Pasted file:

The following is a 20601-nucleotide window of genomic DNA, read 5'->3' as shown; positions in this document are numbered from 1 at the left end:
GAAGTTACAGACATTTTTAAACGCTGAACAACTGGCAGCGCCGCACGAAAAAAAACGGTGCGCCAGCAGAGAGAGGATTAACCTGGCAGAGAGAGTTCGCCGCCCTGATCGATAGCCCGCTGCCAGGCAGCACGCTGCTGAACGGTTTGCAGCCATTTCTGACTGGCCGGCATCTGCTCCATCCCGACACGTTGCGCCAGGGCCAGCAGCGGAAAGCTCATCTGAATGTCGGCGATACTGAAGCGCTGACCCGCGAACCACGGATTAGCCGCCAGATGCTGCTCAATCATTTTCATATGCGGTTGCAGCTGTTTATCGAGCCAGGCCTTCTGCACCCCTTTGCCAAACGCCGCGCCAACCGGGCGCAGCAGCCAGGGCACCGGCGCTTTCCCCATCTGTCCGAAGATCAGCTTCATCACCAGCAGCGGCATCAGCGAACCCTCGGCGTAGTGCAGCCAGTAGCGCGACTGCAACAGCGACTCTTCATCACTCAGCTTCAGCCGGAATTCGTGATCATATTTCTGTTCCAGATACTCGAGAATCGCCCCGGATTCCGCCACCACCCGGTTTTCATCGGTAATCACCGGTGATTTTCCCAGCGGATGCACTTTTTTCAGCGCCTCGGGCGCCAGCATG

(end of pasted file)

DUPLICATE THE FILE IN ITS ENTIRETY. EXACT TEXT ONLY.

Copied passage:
The following is a 20601-nucleotide window of genomic DNA, read 5'->3' as shown; positions in this document are numbered from 1 at the left end:
GAAGTTACAGACATTTTTAAACGCTGAACAACTGGCAGCGCCGCACGAAAAAAAACGGTGCGCCAGCAGAGAGAGGATTAACCTGGCAGAGAGAGTTCGCCGCCCTGATCGATAGCCCGCTGCCAGGCAGCACGCTGCTGAACGGTTTGCAGCCATTTCTGACTGGCCGGCATCTGCTCCATCCCGACACGTTGCGCCAGGGCCAGCAGCGGAAAGCTCATCTGAATGTCGGCGATACTGAAGCGCTGACCCGCGAACCACGGATTAGCCGCCAGATGCTGCTCAATCATTTTCATATGCGGTTGCAGCTGTTTATCGAGCCAGGCCTTCTGCACCCCTTTGCCAAACGCCGCGCCAACCGGGCGCAGCAGCCAGGGCACCGGCGCTTTCCCCATCTGTCCGAAGATCAGCTTCATCACCAGCAGCGGCATCAGCGAACCCTCGGCGTAGTGCAGCCAGTAGCGCGACTGCAACAGCGACTCTTCATCACTCAGCTTCAGCCGGAATTCGTGATCATATTTCTGTTCCAGATACTCGAGAATCGCCCCGGATTCCGCCACCACCCGGTTTTCATCGGTAATCACCGGTGATTTTCCCAGCGGATGCACTTTTTTCAGCGCCTCGGGCGCCAGCATG